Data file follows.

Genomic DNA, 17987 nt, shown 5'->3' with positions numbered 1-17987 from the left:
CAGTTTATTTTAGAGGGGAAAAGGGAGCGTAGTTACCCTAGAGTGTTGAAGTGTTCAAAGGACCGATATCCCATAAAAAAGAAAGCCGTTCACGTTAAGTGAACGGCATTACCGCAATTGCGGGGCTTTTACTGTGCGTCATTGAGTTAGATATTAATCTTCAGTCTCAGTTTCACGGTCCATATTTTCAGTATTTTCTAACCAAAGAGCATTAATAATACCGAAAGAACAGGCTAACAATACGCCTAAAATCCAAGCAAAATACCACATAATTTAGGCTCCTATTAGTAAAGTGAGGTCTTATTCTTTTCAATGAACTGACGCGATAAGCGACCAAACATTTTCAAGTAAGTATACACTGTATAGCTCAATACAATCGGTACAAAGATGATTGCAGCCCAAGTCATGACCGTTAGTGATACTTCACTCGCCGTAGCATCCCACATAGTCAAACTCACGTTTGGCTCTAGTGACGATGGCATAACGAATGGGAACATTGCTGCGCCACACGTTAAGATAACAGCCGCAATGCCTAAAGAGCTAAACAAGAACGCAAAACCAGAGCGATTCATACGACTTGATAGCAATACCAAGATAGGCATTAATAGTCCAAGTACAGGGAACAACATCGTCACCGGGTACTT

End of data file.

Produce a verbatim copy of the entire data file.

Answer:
Genomic DNA, 17987 nt, shown 5'->3' with positions numbered 1-17987 from the left:
CAGTTTATTTTAGAGGGGAAAAGGGAGCGTAGTTACCCTAGAGTGTTGAAGTGTTCAAAGGACCGATATCCCATAAAAAAGAAAGCCGTTCACGTTAAGTGAACGGCATTACCGCAATTGCGGGGCTTTTACTGTGCGTCATTGAGTTAGATATTAATCTTCAGTCTCAGTTTCACGGTCCATATTTTCAGTATTTTCTAACCAAAGAGCATTAATAATACCGAAAGAACAGGCTAACAATACGCCTAAAATCCAAGCAAAATACCACATAATTTAGGCTCCTATTAGTAAAGTGAGGTCTTATTCTTTTCAATGAACTGACGCGATAAGCGACCAAACATTTTCAAGTAAGTATACACTGTATAGCTCAATACAATCGGTACAAAGATGATTGCAGCCCAAGTCATGACCGTTAGTGATACTTCACTCGCCGTAGCATCCCACATAGTCAAACTCACGTTTGGCTCTAGTGACGATGGCATAACGAATGGGAACATTGCTGCGCCACACGTTAAGATAACAGCCGCAATGCCTAAAGAGCTAAACAAGAACGCAAAACCAGAGCGATTCATACGACTTGATAGCAATACCAAGATAGGCATTAATAGTCCAAGTACAGGGAACAACATCGTCACCGGGTACTT